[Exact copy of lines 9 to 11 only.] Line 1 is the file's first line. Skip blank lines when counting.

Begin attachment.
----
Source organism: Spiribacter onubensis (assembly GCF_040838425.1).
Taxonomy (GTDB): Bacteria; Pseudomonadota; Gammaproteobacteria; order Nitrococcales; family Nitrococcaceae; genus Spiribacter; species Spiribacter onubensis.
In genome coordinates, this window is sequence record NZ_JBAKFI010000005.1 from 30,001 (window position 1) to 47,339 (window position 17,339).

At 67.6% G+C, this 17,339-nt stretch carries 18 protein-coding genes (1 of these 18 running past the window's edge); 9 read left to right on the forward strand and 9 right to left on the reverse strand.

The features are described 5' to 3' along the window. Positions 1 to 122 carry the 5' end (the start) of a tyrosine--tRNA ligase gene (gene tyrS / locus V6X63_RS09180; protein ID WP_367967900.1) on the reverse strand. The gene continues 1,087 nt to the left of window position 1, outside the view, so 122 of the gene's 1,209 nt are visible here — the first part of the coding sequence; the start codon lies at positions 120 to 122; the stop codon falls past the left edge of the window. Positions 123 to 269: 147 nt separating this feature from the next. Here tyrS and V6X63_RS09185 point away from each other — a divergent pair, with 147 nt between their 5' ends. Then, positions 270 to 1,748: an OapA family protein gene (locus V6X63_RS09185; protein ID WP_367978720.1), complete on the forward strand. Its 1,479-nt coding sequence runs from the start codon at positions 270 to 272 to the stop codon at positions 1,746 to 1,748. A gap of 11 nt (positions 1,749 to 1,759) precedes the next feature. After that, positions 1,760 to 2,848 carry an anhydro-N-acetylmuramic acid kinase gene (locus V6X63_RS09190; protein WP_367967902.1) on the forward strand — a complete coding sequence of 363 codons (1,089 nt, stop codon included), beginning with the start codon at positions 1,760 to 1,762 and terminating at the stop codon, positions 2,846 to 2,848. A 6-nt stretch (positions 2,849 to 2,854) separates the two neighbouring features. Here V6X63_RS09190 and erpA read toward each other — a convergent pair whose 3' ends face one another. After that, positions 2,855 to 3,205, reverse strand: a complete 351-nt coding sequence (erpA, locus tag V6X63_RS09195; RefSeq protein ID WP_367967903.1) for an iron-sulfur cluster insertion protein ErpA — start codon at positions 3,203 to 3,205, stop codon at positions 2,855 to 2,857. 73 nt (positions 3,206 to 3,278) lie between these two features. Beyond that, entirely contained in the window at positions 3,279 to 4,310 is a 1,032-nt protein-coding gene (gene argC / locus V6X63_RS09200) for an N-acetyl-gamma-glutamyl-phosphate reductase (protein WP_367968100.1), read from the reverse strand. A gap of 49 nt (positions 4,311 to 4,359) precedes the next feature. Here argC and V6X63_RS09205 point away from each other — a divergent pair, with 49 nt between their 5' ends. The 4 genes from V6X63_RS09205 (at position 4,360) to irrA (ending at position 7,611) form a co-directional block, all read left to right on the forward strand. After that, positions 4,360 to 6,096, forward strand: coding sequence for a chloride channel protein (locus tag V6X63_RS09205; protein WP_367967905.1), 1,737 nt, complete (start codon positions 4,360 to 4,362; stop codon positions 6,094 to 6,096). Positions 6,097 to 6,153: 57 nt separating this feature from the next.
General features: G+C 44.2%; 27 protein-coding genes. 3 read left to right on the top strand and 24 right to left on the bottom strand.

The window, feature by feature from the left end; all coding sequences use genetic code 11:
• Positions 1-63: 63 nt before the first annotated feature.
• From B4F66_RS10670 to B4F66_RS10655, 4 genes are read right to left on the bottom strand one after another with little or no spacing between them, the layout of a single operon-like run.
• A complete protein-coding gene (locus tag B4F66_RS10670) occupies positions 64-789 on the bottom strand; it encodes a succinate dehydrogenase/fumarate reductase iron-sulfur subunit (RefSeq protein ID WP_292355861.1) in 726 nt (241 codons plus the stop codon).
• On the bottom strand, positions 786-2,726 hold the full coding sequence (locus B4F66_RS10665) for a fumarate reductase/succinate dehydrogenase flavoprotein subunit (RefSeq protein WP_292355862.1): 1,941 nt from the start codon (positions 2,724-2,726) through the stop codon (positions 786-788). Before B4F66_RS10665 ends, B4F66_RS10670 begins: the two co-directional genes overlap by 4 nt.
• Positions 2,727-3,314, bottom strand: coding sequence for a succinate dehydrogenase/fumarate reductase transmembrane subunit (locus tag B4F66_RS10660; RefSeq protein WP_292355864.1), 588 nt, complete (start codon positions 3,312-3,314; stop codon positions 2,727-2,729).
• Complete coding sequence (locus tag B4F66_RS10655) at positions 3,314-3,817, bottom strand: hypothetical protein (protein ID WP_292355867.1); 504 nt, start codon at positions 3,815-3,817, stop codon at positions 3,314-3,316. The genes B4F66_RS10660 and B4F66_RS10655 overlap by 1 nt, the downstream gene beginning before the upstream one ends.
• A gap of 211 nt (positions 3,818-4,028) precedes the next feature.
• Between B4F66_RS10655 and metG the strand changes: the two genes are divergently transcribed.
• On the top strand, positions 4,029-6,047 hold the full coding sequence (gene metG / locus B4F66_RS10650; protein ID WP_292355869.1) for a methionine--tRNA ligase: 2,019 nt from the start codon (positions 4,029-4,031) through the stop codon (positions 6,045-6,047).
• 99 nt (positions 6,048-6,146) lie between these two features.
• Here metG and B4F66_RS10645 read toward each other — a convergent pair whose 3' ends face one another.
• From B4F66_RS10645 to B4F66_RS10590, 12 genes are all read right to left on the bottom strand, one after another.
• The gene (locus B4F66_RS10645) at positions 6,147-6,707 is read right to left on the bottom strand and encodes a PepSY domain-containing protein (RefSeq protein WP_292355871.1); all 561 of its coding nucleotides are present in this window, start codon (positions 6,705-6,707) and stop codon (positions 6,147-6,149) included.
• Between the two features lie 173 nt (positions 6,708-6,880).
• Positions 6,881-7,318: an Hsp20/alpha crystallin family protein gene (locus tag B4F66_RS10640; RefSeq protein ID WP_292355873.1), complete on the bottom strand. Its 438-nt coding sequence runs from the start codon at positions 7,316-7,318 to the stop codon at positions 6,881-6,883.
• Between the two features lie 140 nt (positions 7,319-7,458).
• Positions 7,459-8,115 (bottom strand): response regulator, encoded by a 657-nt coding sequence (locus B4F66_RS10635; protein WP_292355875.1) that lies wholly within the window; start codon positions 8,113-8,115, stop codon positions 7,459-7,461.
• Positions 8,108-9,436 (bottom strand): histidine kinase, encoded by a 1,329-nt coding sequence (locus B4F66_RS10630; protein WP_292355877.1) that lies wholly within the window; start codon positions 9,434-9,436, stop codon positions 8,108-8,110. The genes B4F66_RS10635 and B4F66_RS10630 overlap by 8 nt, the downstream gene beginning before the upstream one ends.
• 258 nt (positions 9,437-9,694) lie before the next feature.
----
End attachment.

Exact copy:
• From B4F66_RS10670 to B4F66_RS10655, 4 genes are read right to left on the bottom strand one after another with little or no spacing between them, the layout of a single operon-like run.
• A complete protein-coding gene (locus tag B4F66_RS10670) occupies positions 64-789 on the bottom strand; it encodes a succinate dehydrogenase/fumarate reductase iron-sulfur subunit (RefSeq protein ID WP_292355861.1) in 726 nt (241 codons plus the stop codon).
• On the bottom strand, positions 786-2,726 hold the full coding sequence (locus B4F66_RS10665) for a fumarate reductase/succinate dehydrogenase flavoprotein subunit (RefSeq protein WP_292355862.1): 1,941 nt from the start codon (positions 2,724-2,726) through the stop codon (positions 786-788). Before B4F66_RS10665 ends, B4F66_RS10670 begins: the two co-directional genes overlap by 4 nt.